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Sherman v. Lanier

Supreme Court of New Jersey
Oct 1, 1884
156 A. 42 (N.J. 1884)


In Sherman v. Lanier, 39 N.J.Eq. 249, an executrix and trustee by order of the orphans' court, was directed forthwith to state and settle her accounts, and the matter was referred to a master in chancery.

Summary of this case from McCloskey v. Bowden


October Term, 1884.

1. An executrix and trustee, in good faith, loaned money of the estate, with some of her own, on the borrower's promissory note, secured by a policy of insurance on his own life. He failed to pay the subsequent premiums, and she afterwards surrendered the policy for a paid-up one of one fourth the amount of the original, the borrower being insolvent. — Held, that she was personally liable to the estate for the full amount of the loss.

2. The executrix (the wife) was held incompetent to prove the gift of a chattel by her husband to her, which she claimed as her own. It did not appear that any objection was made to her testimony. There was a minor interested who was not represented in the case. — Held, that her testimony should be disregarded, although the record did not show that objection to her competency was made at the time she offered herself as a witness.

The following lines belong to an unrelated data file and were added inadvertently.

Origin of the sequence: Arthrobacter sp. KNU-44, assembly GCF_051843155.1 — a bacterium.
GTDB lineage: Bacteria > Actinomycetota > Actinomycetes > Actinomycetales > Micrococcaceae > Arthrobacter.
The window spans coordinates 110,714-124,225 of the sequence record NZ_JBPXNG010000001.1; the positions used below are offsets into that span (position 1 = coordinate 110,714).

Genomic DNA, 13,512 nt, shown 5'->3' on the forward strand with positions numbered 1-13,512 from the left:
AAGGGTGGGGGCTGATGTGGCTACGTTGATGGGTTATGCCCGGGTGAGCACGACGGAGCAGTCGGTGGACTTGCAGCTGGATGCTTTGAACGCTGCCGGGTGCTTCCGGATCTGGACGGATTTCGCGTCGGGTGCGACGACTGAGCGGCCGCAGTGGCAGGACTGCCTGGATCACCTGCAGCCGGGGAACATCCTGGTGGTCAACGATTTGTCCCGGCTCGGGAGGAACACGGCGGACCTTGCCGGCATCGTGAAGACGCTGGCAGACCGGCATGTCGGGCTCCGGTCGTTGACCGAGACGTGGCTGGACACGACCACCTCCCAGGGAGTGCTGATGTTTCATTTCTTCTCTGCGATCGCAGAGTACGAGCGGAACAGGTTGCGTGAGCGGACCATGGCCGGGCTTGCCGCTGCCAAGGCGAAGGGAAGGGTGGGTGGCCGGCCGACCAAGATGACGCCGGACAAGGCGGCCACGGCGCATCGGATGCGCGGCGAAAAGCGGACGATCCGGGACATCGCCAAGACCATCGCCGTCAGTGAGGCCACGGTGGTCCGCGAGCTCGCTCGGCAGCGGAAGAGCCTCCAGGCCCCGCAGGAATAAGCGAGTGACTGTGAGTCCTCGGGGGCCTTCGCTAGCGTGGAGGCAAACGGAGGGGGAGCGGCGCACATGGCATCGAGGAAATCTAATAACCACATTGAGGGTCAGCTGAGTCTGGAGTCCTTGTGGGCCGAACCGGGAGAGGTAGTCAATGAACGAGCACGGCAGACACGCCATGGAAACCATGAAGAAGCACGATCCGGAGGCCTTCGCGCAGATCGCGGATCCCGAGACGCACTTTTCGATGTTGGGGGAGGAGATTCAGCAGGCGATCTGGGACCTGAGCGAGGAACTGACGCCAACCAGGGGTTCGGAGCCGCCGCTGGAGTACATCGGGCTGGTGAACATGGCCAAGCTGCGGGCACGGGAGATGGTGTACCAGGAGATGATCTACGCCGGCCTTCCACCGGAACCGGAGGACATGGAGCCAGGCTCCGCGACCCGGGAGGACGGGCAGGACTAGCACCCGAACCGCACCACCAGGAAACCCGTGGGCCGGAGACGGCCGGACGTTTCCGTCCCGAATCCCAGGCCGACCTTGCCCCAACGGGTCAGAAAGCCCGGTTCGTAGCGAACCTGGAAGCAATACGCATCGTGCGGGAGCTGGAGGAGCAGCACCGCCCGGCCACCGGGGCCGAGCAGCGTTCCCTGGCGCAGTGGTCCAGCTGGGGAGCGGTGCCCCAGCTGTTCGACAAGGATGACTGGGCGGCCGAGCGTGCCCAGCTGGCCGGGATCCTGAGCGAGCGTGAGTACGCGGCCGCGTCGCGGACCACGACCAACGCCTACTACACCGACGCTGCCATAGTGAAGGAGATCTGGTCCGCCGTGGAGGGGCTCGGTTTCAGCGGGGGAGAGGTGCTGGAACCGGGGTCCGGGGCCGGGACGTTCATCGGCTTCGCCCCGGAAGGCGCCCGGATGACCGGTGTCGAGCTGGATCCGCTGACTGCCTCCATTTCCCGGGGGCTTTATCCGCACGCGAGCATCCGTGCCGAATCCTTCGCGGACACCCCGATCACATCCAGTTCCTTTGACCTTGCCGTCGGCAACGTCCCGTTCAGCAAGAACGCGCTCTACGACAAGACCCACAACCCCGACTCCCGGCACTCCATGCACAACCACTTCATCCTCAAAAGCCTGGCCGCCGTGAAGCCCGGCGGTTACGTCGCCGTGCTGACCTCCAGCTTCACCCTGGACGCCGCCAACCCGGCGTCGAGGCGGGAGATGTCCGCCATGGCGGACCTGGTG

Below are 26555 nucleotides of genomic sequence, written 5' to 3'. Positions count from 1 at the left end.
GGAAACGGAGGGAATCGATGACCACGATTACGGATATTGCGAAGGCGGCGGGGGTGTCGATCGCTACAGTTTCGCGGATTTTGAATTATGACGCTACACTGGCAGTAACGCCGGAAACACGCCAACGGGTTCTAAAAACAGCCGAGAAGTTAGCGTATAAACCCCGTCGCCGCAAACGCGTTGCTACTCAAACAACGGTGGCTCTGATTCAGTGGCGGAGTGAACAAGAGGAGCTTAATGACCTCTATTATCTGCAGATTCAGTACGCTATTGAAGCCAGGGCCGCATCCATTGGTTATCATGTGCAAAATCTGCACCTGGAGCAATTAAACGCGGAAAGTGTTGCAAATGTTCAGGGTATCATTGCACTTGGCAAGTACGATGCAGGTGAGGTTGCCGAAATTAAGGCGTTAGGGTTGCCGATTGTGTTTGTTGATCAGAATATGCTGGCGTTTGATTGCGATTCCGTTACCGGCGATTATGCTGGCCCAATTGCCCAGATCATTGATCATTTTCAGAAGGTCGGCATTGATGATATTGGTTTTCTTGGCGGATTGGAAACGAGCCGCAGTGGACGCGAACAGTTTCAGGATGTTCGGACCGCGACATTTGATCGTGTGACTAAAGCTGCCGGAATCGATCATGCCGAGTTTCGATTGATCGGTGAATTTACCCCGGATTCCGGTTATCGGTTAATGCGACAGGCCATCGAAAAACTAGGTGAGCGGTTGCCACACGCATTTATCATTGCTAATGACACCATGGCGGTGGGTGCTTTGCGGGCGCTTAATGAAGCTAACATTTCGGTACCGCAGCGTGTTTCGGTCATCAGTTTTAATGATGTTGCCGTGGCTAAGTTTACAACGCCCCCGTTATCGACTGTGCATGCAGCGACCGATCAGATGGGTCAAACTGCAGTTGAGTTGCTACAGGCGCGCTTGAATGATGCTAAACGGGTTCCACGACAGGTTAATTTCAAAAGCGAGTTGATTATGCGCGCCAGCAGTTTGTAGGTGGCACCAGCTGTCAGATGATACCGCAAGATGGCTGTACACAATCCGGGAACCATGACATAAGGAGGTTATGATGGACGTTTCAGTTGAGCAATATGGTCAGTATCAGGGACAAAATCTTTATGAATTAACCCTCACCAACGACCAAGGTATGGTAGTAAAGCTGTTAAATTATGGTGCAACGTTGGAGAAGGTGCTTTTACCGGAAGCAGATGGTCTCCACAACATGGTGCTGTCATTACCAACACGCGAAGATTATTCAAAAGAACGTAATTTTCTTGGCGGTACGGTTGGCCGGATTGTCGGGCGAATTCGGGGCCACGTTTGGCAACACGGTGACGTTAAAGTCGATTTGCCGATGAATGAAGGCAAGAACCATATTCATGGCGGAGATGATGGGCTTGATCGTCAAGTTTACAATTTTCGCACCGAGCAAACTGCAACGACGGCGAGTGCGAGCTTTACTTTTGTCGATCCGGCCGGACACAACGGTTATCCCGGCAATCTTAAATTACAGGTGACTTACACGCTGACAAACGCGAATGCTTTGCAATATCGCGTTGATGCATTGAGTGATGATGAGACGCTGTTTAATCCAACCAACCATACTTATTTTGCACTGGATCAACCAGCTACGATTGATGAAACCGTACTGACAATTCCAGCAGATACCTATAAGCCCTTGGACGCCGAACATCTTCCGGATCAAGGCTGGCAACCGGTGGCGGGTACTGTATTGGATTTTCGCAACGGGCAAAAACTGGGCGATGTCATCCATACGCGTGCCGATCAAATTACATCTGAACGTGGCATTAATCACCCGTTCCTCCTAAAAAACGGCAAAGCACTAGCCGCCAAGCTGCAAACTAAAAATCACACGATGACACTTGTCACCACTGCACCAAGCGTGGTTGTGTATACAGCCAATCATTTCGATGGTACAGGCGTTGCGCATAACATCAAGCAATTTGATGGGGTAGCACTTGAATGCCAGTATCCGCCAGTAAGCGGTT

3. A trustee invested $10,000 of the estate in a mortgage on lands then worth $20,000. The lands were subject to a municipal assessment of $9,000, which was afterwards paid by the mortgagor, then a man of large means; he subsequently became insolvent, and she took from him a deed for the land, and delivered his bond to him. The assessment was afterwards set aside, the amount refunded to him, and the premises re-assessed, in her hands, for $2,600. After her removal as trustee, she, under the order of the orphans court, conveyed the premises to her successor. — Held, that as no actual loss had been sustained by the estate, she could not be charged with the $10,000, on the ground that the investment, when made, was, in fact (considering the assessment as a first lien), a second mortgage; and further, that the orphans court, while it could remove her for failure to give bond after her remarriage, had no power to order her successor to reconvey the premises to her on her paying the $10,000, or to order him to sell the premises, and credit her with the net proceeds, the remedy, in a proper case, being in chancery; besides, if the property should eventually prove to be worth more than the investment, the cestuis que trust would be entitled to the benefit of it. Nor, if it were conceded, would the fact that she personally received a large bonus for making the investment, of itself, establish bad faith on her part in making the loan, although, if shown, she would be accountable to the estate for the bonus. She should be required to pay costs in the orphans court only on those of her exceptions to the master's report which were not sustained.